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Utah’s $16B budget boosts school spending, state worker wages, Medicaid growth

First Published      Last Updated Mar 10 2017 02:50 pm

Utah received a bit of a windfall during the 2017 Legislature — projections that it would receive $100 million in extra revenue beyond earlier estimates.

So lawmakers added it to a $16 billion budget to help Utah schools, give state workers a raise, fund Medicaid growth and build new university buildings — among a variety of other projects.

Even then, lawmakers said money did not stretch quite far enough.

So they authorized bonding for $1 billion over four years to accelerate highway projects statewide, with the expectation that Interstate 15 along the Wasatch Front will see much of that money. And they approved borrowing $100 million more for the new state prison, bringing the total bonding allowed for that project now to $575 million.




The main budget includes helping fund a 4 percent bump in per-student education funding, plus $68 million to cover expected costs from seeing enrollment growth of 10,000 students next year — for a combined increase of $120 million.

Lawmakers earlier had proposed only a 3 percent increase in per-pupil spending — the same as last year — but were able to step it up because of higher-than-expected revenue. It now matches the 4 percent that Gov. Gary Herbert had recommended.

Combined with colleges and universities, public education would see an increase of more than $300 million this year, said Sen. Jerry Stevenson, R-Layton, the Senate's budget chairman.

"A big, big percentage of our budget has gone to education," Stevenson said, "more than normal."

School districts say a minimum 2.5 percent increase in per-student spending is needed just to cover inflation in retirement and health-care costs. The remaining 1.5 percent — roughly $45 million — can be used at the discretion of districts for salary increases or other priorities.

The budget also includes a 2 percent pay raise for state employees.

On top of that, the budget has an additional 1 percent for Corrections officers through a new career-ladder program. Herbert had proposed that, saying it is difficult now to attract and retain Corrections officers because of low pay.

Final budget bills also fully fund growth in Medicaid for the poor and disabled.

Money for pricey building projects for colleges are authorized in the budget, including a $14 million renovation of the Weber State University Social Science Building; $8 million for the Dixie State University Human Performance Center; and $5 million for rehabilitation at the University of Utah Medical Education & Discovery/Rehabilitation Hospital.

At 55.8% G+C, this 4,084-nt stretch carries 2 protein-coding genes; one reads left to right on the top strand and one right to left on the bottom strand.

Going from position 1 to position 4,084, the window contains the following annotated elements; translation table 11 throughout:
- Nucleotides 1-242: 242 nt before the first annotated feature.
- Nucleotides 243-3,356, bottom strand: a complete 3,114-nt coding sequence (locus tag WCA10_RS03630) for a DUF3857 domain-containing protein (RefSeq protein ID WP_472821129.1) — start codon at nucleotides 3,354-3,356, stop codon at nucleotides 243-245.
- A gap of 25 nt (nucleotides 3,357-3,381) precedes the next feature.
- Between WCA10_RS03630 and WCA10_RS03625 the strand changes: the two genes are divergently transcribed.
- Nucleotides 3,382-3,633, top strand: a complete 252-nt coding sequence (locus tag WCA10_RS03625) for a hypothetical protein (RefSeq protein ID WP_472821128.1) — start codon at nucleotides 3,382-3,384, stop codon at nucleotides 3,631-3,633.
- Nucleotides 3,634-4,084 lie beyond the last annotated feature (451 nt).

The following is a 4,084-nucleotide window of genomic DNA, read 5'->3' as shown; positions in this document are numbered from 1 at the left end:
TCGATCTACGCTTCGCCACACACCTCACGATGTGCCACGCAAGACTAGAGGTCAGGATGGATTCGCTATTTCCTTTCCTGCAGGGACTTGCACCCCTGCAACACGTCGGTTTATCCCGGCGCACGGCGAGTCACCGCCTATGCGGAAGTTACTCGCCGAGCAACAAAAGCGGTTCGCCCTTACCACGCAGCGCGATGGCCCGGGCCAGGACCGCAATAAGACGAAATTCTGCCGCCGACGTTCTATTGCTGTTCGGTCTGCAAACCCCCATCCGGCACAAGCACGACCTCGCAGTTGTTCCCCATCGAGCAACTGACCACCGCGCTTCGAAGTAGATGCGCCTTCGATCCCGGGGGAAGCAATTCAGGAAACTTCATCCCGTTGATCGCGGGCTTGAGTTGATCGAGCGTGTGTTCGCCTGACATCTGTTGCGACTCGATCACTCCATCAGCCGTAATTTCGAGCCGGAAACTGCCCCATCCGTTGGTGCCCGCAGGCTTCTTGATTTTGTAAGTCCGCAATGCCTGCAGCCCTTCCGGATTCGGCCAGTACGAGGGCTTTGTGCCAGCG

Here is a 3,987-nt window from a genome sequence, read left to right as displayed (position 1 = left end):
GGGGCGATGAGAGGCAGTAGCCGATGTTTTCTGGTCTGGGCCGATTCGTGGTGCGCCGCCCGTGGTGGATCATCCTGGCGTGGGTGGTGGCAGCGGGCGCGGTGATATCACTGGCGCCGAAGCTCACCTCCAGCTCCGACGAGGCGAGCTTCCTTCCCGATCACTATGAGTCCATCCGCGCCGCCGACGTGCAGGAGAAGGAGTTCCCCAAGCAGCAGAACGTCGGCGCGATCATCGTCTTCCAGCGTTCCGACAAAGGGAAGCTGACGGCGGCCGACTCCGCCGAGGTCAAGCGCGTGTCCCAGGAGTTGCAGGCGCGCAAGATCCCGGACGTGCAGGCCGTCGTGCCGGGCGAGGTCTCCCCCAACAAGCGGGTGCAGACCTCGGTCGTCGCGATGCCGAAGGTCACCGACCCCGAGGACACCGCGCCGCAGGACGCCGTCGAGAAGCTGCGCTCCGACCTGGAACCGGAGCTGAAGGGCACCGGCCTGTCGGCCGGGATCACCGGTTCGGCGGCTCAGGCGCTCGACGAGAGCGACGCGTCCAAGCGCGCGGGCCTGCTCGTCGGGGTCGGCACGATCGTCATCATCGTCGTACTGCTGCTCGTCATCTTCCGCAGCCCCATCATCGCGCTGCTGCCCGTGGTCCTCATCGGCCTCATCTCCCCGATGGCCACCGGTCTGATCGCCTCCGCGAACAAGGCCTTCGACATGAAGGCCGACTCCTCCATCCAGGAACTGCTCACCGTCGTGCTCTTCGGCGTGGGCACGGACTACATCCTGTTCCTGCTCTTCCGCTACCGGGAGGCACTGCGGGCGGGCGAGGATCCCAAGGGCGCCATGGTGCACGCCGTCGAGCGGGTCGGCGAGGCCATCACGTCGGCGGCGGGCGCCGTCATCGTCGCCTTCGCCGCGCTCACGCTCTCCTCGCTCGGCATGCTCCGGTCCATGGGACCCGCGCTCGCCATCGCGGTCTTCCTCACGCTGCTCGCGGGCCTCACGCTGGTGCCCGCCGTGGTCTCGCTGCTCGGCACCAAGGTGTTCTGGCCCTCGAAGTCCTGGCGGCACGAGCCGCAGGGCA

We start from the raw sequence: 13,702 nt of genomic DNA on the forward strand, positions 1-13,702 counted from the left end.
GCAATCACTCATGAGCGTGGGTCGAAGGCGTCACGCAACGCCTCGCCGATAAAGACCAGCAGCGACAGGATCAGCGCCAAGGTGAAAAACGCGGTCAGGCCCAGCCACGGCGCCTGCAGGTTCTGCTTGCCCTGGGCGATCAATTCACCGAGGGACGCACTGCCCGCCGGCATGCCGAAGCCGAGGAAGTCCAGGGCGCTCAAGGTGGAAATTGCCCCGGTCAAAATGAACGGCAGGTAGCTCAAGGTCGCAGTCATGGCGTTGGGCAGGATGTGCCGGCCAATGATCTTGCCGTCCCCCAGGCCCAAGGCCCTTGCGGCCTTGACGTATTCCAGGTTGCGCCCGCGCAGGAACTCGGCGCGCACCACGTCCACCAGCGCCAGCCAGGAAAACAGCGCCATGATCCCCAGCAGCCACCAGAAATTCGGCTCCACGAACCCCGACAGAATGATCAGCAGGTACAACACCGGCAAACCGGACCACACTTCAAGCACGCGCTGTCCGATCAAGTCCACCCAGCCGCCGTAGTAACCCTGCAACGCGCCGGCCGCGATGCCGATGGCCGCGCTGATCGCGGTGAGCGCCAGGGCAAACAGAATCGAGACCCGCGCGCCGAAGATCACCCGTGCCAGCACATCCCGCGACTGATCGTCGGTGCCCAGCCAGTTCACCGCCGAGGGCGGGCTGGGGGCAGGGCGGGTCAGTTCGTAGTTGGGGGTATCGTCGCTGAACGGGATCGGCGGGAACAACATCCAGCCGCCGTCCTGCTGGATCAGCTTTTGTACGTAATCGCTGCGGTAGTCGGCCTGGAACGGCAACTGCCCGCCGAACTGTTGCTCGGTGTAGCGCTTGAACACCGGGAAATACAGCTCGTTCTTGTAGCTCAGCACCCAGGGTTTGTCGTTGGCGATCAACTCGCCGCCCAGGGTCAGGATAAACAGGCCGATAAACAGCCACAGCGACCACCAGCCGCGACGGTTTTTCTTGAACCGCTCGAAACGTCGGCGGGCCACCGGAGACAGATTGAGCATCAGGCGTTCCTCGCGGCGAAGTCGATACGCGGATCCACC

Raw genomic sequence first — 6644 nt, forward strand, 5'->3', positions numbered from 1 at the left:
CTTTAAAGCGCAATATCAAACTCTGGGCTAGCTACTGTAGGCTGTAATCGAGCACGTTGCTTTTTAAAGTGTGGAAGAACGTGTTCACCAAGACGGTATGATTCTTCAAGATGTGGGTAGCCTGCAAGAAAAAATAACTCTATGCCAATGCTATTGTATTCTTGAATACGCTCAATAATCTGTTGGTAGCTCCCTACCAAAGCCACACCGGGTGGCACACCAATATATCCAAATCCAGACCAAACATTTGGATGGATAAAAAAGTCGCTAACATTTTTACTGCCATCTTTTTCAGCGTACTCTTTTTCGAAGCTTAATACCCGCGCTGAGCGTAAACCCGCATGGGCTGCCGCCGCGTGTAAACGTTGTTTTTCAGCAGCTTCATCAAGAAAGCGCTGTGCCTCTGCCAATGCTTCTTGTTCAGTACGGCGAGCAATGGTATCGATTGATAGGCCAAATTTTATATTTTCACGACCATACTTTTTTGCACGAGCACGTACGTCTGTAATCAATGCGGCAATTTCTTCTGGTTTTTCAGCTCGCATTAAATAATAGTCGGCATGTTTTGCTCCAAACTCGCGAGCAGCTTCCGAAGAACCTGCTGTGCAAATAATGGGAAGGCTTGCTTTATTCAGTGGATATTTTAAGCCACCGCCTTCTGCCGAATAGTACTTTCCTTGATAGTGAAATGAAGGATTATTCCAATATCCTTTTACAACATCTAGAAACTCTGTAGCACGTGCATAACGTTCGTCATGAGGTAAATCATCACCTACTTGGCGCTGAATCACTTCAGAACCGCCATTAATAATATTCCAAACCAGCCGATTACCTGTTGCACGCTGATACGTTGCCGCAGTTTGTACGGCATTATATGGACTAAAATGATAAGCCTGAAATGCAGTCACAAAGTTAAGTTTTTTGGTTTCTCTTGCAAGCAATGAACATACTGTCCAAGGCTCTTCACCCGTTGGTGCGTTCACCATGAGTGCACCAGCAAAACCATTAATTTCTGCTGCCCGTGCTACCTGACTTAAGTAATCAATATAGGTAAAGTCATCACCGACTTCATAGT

"I feel very good about this year's legislative session," said David Buhler, Utah commissioner of higher education. "We're pleased with where things have ended and we'll move forward from here."

Senate President Wayne Niederhauser, R-Sandy, said paying for campus construction can be challenging, but is necessary.

"Our higher [education] system is going to have to absorb a lot more students in years to come," he said.

Additional education allocations include $10 million to build a Utah Schools for the Deaf and Blind campus in Utah County, $3 million for elementary-reading software programs, $5 million to reimburse teachers for supplies and $2.6 million to cover educator-licensing fees.

In higher education, the budget features an $8 million boost to the Regents Scholarship, $3.5 million for enrollment growth, $3.1 million for student athlete graduation improvement and $7.2 million to mitigate tuition increases.

The budget includes grants for museums and theaters — many of which sponsor dinners or other events for lawmakers.

Among those are $750,000 for the New Life Science Discovery Center at Thanksgiving Point; $500,000 for the Discovery Gateway Children's Museum; $200,000 for the Natural History Museum of Utah; and $75,000 for The Leonardo.

 

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